Published in Green Left Weekly, Issue 85, 1993, p24
On November 20, Superman, the fictional character who represented “Truth, Justice and the American Way” for more than 50 years, suffered a violent death at the hands of a character known as Doomsday. If you bought an issue and stuck it in a plastic bag with a cardstock backing, it might be worth something in 20 years.
It would be very easy to ignore the significance of this event. Traditional literary theory, particularly radical theory, tends to dismiss “popular” or “formula” literature as promoting bourgeois values.
This attitude came mostly from the Frankfurt School, which in attempting to explain the rise of fascism turned to the ideological power of mass culture under capitalism, expanding the economic metaphor of producer and consumer to include ideology.
In general, there is more than a kernel of truth in this theory, but in the case of comics it overlooks the substantial influence of readers who, through fan organisations or other contact, can influence authors. Thus, in many cases, popular literature is more likely to be influenced by radical political opinion.
It is also notable that comics, along with most genre fiction, underwent a substantial change in the mid-'80s, a change that is going on. Authors Allen Moore and Rick Veitch destroyed the noble superhero myth in their respective “graphic novels”, Watchmen and Brat Pack. Existential mythology with modern applications surfaced in Neil Gaiman's Sandman, while cyberpunk ethics are promoted in Lewis Shiner's The Hacker Files, and the Crisis series ran several stories taking up feminism, sexuality, Third World politics, police racism and alienation.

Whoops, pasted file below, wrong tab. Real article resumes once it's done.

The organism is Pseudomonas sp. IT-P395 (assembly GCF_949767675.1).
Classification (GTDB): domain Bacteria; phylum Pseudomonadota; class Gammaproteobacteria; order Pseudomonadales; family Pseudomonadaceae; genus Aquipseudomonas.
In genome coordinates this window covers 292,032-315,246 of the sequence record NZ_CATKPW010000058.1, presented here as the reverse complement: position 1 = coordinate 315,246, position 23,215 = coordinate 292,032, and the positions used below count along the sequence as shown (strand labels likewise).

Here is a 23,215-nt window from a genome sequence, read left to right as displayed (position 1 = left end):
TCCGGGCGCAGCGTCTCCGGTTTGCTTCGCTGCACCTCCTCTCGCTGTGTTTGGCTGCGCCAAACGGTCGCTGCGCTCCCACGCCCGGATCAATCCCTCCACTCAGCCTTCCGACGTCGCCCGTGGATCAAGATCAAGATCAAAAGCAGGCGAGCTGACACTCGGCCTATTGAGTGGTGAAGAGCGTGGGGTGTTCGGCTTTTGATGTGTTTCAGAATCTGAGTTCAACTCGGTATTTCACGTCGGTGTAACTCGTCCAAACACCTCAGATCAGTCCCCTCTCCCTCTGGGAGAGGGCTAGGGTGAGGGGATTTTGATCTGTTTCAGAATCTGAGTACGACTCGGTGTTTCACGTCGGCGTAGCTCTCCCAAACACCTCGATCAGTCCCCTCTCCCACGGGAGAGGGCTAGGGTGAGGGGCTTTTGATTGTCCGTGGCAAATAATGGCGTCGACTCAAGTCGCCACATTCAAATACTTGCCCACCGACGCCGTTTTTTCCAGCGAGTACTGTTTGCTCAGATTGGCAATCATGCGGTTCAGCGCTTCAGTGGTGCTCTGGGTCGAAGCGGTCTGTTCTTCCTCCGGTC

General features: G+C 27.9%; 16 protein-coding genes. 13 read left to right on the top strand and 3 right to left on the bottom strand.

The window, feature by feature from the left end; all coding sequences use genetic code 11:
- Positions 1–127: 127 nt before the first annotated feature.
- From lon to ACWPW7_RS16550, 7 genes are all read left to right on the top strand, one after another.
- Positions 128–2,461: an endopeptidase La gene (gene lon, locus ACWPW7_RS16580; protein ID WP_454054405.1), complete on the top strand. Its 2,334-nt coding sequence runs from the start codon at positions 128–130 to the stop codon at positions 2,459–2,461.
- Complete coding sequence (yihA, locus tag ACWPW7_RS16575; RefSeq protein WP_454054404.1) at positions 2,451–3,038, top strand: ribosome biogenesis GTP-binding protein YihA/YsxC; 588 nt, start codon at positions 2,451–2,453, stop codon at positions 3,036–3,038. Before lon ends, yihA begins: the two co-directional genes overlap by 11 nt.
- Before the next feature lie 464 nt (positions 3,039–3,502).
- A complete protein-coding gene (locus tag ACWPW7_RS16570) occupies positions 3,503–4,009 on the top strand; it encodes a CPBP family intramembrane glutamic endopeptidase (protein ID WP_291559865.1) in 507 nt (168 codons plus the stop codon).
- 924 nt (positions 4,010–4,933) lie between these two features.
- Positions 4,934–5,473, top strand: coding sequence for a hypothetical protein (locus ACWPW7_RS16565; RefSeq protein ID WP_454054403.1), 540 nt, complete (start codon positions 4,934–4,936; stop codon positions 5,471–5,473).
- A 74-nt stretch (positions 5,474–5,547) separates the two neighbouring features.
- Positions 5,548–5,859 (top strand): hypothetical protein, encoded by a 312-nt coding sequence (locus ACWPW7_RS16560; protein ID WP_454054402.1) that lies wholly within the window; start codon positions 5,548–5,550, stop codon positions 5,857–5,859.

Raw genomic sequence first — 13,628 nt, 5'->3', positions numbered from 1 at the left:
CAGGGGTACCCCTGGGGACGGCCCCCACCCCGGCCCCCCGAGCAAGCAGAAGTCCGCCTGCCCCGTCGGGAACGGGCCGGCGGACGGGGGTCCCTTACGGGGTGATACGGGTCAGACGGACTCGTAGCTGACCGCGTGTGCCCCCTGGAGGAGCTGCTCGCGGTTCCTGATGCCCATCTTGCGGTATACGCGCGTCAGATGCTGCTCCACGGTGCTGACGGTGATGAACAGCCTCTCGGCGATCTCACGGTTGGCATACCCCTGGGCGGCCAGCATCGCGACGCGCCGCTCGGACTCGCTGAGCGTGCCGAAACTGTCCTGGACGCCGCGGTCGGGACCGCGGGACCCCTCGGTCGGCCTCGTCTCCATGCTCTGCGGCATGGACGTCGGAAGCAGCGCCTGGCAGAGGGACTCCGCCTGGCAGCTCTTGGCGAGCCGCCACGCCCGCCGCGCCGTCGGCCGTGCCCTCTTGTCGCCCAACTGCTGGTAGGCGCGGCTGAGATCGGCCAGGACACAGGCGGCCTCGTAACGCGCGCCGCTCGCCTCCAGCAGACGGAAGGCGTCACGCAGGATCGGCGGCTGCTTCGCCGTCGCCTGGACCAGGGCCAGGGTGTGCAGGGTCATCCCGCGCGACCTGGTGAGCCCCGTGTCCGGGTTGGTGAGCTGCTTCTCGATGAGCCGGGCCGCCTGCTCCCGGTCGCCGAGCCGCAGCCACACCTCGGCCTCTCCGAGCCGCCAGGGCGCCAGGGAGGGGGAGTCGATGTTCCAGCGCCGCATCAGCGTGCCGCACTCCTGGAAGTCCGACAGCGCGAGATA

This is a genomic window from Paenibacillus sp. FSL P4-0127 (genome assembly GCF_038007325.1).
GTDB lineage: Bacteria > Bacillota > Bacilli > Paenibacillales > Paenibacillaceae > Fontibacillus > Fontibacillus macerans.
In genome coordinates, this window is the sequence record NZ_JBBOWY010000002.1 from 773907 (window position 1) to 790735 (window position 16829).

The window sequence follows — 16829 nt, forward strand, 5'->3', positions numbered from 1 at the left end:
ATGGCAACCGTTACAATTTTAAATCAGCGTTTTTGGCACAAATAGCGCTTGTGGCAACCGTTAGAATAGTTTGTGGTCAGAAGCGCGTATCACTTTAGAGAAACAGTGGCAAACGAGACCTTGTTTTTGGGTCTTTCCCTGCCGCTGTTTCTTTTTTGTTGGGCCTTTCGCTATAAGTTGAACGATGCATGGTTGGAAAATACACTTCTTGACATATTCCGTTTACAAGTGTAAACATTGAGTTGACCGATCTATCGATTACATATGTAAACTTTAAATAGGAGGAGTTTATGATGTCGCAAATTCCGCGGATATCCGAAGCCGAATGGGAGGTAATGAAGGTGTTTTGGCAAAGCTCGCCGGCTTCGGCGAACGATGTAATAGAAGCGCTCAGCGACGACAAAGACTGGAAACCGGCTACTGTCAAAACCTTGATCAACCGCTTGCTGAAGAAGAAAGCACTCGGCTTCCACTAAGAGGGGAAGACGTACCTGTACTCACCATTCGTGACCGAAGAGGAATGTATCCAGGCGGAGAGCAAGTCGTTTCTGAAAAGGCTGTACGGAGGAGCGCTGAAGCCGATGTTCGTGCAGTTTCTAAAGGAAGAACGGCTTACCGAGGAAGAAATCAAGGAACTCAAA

Even some of the more traditional comics and characters have changed direction in recent times. Always more liberal, Green Arrow has become a political radical, and his support for the Sandinista revolution in Nicaragua caused him to lose an arm to Superman. Northstar, from Alpha Flight, came out in 1992, becoming the first mainstream gay superhero.
The difference between these comics and the Superman series is fairly evident. Superman fought only the unproblematic villain, who had chosen rather than been driven to a life of crime, and who lived in a vastly simplified society. Rather than condemning alternative opinions, the Superman series ignored them.
Poor sales and complaints of boring plots eventually led to Superman's demise. In part, the Man of Steel was also a victim of Frank Miller's “alternative future” comic The Dark Knight Returns, in which an aged and embittered Batman, facing certain death at the hands of Superman, says, “I've become a political liability. And you, you're a joke.”
Superman had to die because his simplistic, right-wing values were boring, and he had to go in a violent, trite and meaningless fashion to prevent him becoming a martyr. He died as he lived: a false icon, a myth.
In response to rumours that the DC company plans to disinter Superman at some future date, some comic fans have already begun a campaign to keep him dead and buried. Try as DC might to revive him, comic readers are not interested in Superman any more. His moral high ground was long ago exposed as a lie. His homogeneous USA, in which there was only one version of “Truth, Justice and the American Way” has been overthrown irretrievably.